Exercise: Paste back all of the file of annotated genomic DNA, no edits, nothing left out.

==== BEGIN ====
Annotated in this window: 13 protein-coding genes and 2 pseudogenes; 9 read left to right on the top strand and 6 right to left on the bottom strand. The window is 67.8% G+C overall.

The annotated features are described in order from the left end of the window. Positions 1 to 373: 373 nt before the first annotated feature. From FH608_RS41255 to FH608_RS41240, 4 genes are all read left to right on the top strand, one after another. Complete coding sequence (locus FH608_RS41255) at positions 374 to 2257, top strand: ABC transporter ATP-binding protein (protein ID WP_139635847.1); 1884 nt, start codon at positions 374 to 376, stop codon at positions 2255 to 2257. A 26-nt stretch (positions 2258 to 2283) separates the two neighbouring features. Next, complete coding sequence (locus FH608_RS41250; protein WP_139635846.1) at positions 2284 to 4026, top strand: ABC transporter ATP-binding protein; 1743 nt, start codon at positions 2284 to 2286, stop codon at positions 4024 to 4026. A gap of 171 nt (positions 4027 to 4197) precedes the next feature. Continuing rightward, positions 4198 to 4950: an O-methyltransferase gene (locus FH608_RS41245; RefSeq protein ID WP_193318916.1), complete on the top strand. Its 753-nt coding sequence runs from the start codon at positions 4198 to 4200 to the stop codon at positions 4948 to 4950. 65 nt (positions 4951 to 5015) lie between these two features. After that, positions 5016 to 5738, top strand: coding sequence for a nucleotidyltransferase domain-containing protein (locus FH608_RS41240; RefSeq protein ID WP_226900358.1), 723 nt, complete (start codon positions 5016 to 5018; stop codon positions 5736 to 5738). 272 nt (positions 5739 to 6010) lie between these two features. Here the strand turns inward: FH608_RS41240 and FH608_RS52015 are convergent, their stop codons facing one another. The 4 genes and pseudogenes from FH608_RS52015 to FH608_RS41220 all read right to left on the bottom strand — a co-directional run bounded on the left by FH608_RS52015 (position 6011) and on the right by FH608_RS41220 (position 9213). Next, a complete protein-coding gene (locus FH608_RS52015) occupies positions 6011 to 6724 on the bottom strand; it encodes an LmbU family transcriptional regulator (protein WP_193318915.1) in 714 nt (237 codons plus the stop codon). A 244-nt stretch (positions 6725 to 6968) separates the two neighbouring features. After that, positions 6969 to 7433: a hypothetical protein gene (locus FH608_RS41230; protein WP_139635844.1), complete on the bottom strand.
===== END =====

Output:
Annotated in this window: 13 protein-coding genes and 2 pseudogenes; 9 read left to right on the top strand and 6 right to left on the bottom strand. The window is 67.8% G+C overall.

The annotated features are described in order from the left end of the window. Positions 1 to 373: 373 nt before the first annotated feature. From FH608_RS41255 to FH608_RS41240, 4 genes are all read left to right on the top strand, one after another. Complete coding sequence (locus FH608_RS41255) at positions 374 to 2257, top strand: ABC transporter ATP-binding protein (protein ID WP_139635847.1); 1884 nt, start codon at positions 374 to 376, stop codon at positions 2255 to 2257. A 26-nt stretch (positions 2258 to 2283) separates the two neighbouring features. Next, complete coding sequence (locus FH608_RS41250; protein WP_139635846.1) at positions 2284 to 4026, top strand: ABC transporter ATP-binding protein; 1743 nt, start codon at positions 2284 to 2286, stop codon at positions 4024 to 4026. A gap of 171 nt (positions 4027 to 4197) precedes the next feature. Continuing rightward, positions 4198 to 4950: an O-methyltransferase gene (locus FH608_RS41245; RefSeq protein ID WP_193318916.1), complete on the top strand. Its 753-nt coding sequence runs from the start codon at positions 4198 to 4200 to the stop codon at positions 4948 to 4950. 65 nt (positions 4951 to 5015) lie between these two features. After that, positions 5016 to 5738, top strand: coding sequence for a nucleotidyltransferase domain-containing protein (locus FH608_RS41240; RefSeq protein ID WP_226900358.1), 723 nt, complete (start codon positions 5016 to 5018; stop codon positions 5736 to 5738). 272 nt (positions 5739 to 6010) lie between these two features. Here the strand turns inward: FH608_RS41240 and FH608_RS52015 are convergent, their stop codons facing one another. The 4 genes and pseudogenes from FH608_RS52015 to FH608_RS41220 all read right to left on the bottom strand — a co-directional run bounded on the left by FH608_RS52015 (position 6011) and on the right by FH608_RS41220 (position 9213). Next, a complete protein-coding gene (locus FH608_RS52015) occupies positions 6011 to 6724 on the bottom strand; it encodes an LmbU family transcriptional regulator (protein WP_193318915.1) in 714 nt (237 codons plus the stop codon). A 244-nt stretch (positions 6725 to 6968) separates the two neighbouring features. After that, positions 6969 to 7433: a hypothetical protein gene (locus FH608_RS41230; protein WP_139635844.1), complete on the bottom strand.